This morning, I drove into Fort Worth to have breakfast with a friend. On my way back home, I took a detour into the city’s historic Northside to get some pictures of a locally famous baseball venue, LaGrave Field.
LaGrave has fallen on hard times. The independent Fort Worth Cats, long ago a minor league team for the Brooklyn Dodgers, went belly-up and was later recreated by an owner with no money who did not pay his bills.
The last departure of the Cats, circa 2014, appeared to be its last breath as rumors spread that LaGrave was to be sold off to a developer who wanted to add some more drive-in theaters — themselves a relic of long ago — next door.
Until recent news, I assumed LaGrave was long gone. A local group of benefactors, however, formed a committee to “Save LaGrave” and has cleared some important hurdles to restore the field and establish a new Fort Worth Cats team, possibly as early as the 2020 season.
As shown here, there is a lot of work to be done.
My last visit to LaGrave was during the 2013 season. The highlight of that summer was the weekend when the Canseco brothers, as in Jose and Ozzie, squared off in a Home Run Derby during the 7th inning stretch. Jose was playing for the Cats that weekend, and brother Ozzie was managing the Cats’ opponent, a team from the Rio Grande Valley.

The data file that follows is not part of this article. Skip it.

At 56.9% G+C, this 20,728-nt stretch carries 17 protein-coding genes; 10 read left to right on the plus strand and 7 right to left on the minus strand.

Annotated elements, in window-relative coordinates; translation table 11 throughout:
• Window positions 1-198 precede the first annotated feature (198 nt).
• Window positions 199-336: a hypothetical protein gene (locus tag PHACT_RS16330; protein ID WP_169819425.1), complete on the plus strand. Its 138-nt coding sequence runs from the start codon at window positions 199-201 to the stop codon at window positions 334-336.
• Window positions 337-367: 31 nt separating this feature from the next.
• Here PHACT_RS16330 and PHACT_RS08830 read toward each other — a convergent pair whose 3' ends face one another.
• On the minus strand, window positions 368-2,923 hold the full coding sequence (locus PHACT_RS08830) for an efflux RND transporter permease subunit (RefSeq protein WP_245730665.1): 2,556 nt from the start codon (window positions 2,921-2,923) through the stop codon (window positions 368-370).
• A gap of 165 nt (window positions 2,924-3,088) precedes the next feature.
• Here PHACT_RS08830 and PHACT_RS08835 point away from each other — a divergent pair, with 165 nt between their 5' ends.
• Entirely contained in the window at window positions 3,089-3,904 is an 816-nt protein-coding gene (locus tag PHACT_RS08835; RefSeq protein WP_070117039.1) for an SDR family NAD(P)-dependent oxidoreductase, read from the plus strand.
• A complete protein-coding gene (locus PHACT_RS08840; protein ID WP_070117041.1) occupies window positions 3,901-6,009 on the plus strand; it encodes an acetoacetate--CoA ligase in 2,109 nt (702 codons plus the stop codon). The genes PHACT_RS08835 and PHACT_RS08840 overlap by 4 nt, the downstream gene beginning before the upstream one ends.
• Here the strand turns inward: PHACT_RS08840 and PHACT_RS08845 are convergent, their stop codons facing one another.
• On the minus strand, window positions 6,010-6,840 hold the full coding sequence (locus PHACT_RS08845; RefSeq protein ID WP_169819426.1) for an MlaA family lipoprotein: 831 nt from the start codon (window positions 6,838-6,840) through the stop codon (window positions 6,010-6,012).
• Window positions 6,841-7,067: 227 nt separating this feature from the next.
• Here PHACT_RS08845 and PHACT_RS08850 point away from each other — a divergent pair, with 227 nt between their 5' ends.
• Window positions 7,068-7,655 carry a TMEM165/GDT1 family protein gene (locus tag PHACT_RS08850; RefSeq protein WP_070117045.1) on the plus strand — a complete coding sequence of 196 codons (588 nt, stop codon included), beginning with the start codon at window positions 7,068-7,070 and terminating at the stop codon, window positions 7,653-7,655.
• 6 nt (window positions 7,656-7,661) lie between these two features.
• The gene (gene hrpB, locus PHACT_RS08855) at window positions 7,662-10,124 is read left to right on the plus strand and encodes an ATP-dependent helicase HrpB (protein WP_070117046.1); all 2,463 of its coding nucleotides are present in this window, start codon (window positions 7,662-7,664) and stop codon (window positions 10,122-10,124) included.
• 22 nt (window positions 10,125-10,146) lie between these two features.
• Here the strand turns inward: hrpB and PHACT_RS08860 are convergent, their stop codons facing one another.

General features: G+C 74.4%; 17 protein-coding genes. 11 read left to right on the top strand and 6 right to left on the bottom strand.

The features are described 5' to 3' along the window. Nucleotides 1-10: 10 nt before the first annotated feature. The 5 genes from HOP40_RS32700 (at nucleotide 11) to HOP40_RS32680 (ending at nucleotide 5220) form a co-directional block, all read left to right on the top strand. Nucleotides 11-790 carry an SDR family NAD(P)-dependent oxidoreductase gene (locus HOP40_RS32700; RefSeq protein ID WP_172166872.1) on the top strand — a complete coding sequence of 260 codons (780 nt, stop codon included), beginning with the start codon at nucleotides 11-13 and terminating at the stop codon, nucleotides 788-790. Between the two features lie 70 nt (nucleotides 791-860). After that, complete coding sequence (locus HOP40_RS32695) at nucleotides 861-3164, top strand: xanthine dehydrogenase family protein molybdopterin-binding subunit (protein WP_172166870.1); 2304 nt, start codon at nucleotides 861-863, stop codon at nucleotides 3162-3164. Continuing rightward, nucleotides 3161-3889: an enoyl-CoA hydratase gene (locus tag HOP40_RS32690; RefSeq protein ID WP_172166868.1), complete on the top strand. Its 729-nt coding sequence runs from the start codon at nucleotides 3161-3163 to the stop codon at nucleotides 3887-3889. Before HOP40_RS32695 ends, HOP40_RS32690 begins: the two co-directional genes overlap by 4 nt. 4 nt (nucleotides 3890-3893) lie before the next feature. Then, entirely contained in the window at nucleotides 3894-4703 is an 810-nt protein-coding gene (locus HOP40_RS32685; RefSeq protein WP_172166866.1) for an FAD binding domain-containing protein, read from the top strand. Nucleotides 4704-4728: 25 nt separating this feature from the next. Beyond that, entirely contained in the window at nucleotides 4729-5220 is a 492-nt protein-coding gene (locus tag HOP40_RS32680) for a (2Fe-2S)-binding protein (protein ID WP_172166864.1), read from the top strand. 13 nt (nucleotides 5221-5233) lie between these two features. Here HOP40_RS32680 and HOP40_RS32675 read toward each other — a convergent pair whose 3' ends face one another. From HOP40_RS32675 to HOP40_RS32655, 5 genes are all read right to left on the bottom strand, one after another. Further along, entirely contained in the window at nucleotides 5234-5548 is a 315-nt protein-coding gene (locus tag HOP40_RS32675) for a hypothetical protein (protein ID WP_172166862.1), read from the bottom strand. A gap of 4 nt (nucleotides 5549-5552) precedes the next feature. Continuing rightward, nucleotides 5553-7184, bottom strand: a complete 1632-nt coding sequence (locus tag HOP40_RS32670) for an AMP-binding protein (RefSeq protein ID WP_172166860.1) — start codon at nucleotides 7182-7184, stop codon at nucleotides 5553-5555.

It was a great spectacle for the locals, numbering around a thousand in attendance for this one game. Jose hit more homers, but Ozzie was declared the winner at Jose’s insistence.
My wife went with me to a few games. On “dog night” we brought our “kids”, Calhoun and Libby, and had a great time. The canines made some friends while there, and they ate a lot of peanuts.
If the new developments at LaGrave continue to give life to the hopes of many a Fort Worth resident, and if the Fort Worth Cats is reconstituted into an independent league team, it will have to contend with the opening of the new stadium for the Texas Rangers in 2020. It will require a minimum of $2 million just to restore the field into playing condition and the seating/concourse area into a desirable place for families to spend a hot summer evening in Texas.
Additionally, it will require team ownership with deep enough pockets to pay its vendors, its players, and a skeletal management, administrative, and public relations corps while keeping its ticket prices reachable for residents of Fort Worth’s northside, instead of trying to appeal to suburbanites who are weekend attenders, at best, many of whom would rather attend Rangers games in the new stadium.
If all of it comes together, I’ll buy one of the first pair of season tickets in the inaugural season of the next version of the Fort Worth Cats. You’ll hear a lot more about it when it happens.